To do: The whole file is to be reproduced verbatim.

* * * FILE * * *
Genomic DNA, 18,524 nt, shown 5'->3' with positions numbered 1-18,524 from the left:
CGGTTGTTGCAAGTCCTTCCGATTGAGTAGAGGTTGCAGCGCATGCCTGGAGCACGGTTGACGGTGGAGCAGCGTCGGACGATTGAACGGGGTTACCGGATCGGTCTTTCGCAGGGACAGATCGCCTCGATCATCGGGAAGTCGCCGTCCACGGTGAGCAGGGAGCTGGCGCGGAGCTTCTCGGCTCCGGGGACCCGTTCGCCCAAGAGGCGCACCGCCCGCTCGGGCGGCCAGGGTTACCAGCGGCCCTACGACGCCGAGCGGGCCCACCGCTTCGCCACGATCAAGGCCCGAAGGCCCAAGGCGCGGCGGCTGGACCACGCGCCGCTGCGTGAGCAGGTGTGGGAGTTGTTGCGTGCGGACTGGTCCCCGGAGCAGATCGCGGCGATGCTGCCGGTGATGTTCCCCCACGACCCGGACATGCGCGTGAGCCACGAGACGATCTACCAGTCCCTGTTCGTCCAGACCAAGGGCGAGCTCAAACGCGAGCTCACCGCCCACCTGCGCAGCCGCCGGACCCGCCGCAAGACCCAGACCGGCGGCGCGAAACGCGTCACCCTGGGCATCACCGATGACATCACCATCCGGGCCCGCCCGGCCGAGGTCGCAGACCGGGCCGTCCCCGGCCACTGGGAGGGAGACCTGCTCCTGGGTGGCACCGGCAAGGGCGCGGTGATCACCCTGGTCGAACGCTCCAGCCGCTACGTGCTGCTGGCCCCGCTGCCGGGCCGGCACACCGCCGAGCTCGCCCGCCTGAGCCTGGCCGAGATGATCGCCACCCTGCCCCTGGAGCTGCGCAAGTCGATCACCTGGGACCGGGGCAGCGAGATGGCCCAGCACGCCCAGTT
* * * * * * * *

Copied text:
Genomic DNA, 18,524 nt, shown 5'->3' with positions numbered 1-18,524 from the left:
CGGTTGTTGCAAGTCCTTCCGATTGAGTAGAGGTTGCAGCGCATGCCTGGAGCACGGTTGACGGTGGAGCAGCGTCGGACGATTGAACGGGGTTACCGGATCGGTCTTTCGCAGGGACAGATCGCCTCGATCATCGGGAAGTCGCCGTCCACGGTGAGCAGGGAGCTGGCGCGGAGCTTCTCGGCTCCGGGGACCCGTTCGCCCAAGAGGCGCACCGCCCGCTCGGGCGGCCAGGGTTACCAGCGGCCCTACGACGCCGAGCGGGCCCACCGCTTCGCCACGATCAAGGCCCGAAGGCCCAAGGCGCGGCGGCTGGACCACGCGCCGCTGCGTGAGCAGGTGTGGGAGTTGTTGCGTGCGGACTGGTCCCCGGAGCAGATCGCGGCGATGCTGCCGGTGATGTTCCCCCACGACCCGGACATGCGCGTGAGCCACGAGACGATCTACCAGTCCCTGTTCGTCCAGACCAAGGGCGAGCTCAAACGCGAGCTCACCGCCCACCTGCGCAGCCGCCGGACCCGCCGCAAGACCCAGACCGGCGGCGCGAAACGCGTCACCCTGGGCATCACCGATGACATCACCATCCGGGCCCGCCCGGCCGAGGTCGCAGACCGGGCCGTCCCCGGCCACTGGGAGGGAGACCTGCTCCTGGGTGGCACCGGCAAGGGCGCGGTGATCACCCTGGTCGAACGCTCCAGCCGCTACGTGCTGCTGGCCCCGCTGCCGGGCCGGCACACCGCCGAGCTCGCCCGCCTGAGCCTGGCCGAGATGATCGCCACCCTGCCCCTGGAGCTGCGCAAGTCGATCACCTGGGACCGGGGCAGCGAGATGGCCCAGCACGCCCAGTT